If you’ve ever wanted to know more about your furry family member and where they came from, a dog DNA testing kit could help.
When Amanda Olafsoon of Massachusetts adopted her dog Luna, she knew that the pooch was a mix of Australian Cattle Dog and a small terrier, but felt that her “unique” looking dog could have other breeds in her bloodline.
“We had never seen a dog that looked like her and we wanted to see what she was made of,” Olafsoon said.
Using Wisdom Panel’s canine breed detection kit, Olafsoon collected Luna and her other dog Roxie’s DNA with a cheek swab and mailed it in for testing. The Canine DNA Test cost about $75 each at the time and she received the results a few weeks later.
“We knew [Luna] had the Cattle Dog coat, and we knew she had some small terrier in her, but we also learned other breeds that she was mixed with,” Olafsoon said. “So, she also has some Lab and mini poodle, which totally surprised us.”
Little Roxie turned out to be a mix of some unexpected breeds as well. Her DNA tests listed Cattle Dog, Treeing Walker Coonhound and Chihuahua.
“Treeing Walker Coonhounds are 70 pound, but it’s the Chihuahua in her that’s making her small,” Olafsoon said.
Wisdom Panel also sells a dual canine breed plus disease detection kit for about $149.99.
Another canine DNA testing company, Boston-based Embark Veterinary, has provided tens of thousands of dog owners with their pets genetic makeup. The company’s kit tests for canine breed, genetic disease risks as well as genetic ancestry.
“We can tell you really what your dog is down to a T,” said Ashley Troutman of Embark Veterinary. “We can tell you how big your dog is going to get, and we also do trait tests, like shedding for example, if you don’t want a house full of fur, you would probably be intrigued by the result for that test.”
Pet owners can buy the $199 kit, swab their dog’s cheeks to collect the DNA sample and mail it in. Embark said it uses over 200,000 genetic markers to determine a dog’s family tree, and runs more than 175 genetic health and trait tests on the pet.
“We can tell you if a dog is going to have something pop up later in life, and you may be able to prevent it,” Troutman added.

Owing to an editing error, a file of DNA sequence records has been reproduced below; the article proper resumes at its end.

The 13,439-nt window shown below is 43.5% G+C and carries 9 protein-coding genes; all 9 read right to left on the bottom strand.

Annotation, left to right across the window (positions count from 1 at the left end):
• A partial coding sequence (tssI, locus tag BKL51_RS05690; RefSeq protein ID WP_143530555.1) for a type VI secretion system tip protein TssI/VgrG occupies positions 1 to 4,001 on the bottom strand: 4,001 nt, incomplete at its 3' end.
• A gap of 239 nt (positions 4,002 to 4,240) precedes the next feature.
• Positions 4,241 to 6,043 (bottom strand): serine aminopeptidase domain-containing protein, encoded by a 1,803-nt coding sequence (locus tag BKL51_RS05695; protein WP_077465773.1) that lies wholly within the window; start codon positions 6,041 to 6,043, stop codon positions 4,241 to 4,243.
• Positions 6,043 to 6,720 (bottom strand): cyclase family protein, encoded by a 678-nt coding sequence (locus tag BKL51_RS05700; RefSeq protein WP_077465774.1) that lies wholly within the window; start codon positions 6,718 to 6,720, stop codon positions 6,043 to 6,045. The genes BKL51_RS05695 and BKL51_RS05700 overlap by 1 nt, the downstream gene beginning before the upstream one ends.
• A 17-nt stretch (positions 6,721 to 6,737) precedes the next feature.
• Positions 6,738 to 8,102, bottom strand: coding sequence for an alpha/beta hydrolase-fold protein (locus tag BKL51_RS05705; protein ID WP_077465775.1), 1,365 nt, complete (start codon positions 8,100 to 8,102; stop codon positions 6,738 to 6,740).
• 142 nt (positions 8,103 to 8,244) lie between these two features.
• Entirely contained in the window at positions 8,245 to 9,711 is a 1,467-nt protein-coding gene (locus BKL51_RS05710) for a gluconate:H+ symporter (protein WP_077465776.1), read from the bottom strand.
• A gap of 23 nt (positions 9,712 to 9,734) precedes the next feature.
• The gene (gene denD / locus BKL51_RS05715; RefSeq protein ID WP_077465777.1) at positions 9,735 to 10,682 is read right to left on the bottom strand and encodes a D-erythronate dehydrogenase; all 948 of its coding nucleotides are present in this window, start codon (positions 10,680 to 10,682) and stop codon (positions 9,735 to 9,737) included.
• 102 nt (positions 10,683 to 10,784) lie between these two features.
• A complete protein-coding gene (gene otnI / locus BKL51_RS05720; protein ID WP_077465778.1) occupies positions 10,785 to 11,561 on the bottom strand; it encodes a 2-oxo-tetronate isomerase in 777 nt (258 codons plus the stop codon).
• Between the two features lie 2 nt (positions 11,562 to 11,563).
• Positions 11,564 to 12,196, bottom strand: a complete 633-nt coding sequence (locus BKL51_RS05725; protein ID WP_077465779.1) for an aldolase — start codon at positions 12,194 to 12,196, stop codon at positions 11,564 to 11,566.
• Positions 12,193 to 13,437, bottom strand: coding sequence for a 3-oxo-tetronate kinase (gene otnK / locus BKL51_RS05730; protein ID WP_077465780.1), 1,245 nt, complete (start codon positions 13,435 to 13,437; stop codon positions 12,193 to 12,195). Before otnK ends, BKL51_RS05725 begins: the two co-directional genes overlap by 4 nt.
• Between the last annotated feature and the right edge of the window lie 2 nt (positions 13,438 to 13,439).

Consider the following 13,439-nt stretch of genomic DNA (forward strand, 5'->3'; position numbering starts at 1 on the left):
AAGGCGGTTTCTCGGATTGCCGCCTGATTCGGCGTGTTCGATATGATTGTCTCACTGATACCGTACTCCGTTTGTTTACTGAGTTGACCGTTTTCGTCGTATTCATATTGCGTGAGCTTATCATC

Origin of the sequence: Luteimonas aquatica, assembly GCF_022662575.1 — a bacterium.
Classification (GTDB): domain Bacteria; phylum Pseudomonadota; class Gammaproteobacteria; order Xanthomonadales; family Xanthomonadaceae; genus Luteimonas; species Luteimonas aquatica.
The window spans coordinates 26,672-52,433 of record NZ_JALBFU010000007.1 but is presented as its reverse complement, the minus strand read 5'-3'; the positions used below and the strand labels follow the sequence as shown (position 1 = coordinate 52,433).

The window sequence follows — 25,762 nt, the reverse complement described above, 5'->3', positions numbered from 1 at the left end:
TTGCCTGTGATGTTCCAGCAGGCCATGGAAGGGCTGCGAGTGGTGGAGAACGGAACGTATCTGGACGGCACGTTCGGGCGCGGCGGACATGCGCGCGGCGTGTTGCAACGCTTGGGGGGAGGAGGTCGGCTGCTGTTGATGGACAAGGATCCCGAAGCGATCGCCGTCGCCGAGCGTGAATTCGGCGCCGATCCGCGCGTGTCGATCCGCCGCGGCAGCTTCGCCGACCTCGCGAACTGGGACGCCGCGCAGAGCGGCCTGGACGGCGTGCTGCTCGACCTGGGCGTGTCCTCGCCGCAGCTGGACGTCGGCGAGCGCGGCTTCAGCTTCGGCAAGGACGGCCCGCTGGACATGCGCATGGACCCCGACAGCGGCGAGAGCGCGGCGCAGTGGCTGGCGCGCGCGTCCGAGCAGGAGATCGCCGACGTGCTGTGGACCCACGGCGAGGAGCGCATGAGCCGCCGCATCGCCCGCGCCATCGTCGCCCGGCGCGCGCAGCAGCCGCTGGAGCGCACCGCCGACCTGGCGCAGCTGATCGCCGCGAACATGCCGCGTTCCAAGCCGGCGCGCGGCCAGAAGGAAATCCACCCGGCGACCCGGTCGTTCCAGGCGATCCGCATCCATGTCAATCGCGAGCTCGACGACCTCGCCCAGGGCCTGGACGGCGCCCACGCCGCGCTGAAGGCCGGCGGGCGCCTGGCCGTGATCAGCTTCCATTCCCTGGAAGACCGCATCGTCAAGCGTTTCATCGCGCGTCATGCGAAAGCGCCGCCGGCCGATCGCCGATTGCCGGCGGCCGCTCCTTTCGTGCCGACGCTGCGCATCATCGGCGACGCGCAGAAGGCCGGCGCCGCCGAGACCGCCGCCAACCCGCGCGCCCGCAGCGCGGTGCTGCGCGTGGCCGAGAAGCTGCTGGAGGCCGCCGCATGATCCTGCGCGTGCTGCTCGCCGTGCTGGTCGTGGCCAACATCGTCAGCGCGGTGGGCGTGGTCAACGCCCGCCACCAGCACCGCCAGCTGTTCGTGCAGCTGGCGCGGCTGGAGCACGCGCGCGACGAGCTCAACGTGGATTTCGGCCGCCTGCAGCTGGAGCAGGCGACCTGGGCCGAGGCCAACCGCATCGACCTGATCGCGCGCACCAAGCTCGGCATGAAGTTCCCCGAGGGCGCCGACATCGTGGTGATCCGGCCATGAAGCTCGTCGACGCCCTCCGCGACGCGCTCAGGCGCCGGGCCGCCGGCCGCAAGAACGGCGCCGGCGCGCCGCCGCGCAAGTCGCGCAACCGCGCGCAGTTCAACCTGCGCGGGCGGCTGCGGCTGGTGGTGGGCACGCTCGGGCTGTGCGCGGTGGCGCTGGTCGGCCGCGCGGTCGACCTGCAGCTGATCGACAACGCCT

Genetic DNA testing for dogs are gaining popularity, with some people hosting breed reveal parties for their canine companions.
But as more and more companies offer tests that assess the risk for genetic diseases, experts warn that consumers could end up with an inaccurate interpretation of the test results, and false information about their pets likelihood to develop disease.
“I think that any results you get you need to talk to your veterinarian about, as well as contact the company, and make sure that you understand what these results mean, and the impact it may or may not have on your dog,” said Dr. Jerold Bell, adjunct professor of clinical genetics at Tufts University’s Cummings School of Veterinary Medicine. “Therefore, do your homework. It’s not just a black and white answer.”
Pet owners like Olafsoon, however, said she thinks the genetic lineage results are pretty “spot on,” even though Luna and Roxie are smaller than their DNA reports predicted they would be.
“You don’t know all the things they are going to do based on the DNA tests, but you can see what breeds they are made of, and associate that with the things they do around the house, and that is really fun,” Olafsoon said.
Three Boston-based canine genetic experts co-authored a paper published last month in the science journal Nature calling for quality standards for how tests are performed and shared. They also advocate for establishment of pet genetic counselors who can help owners interpret results.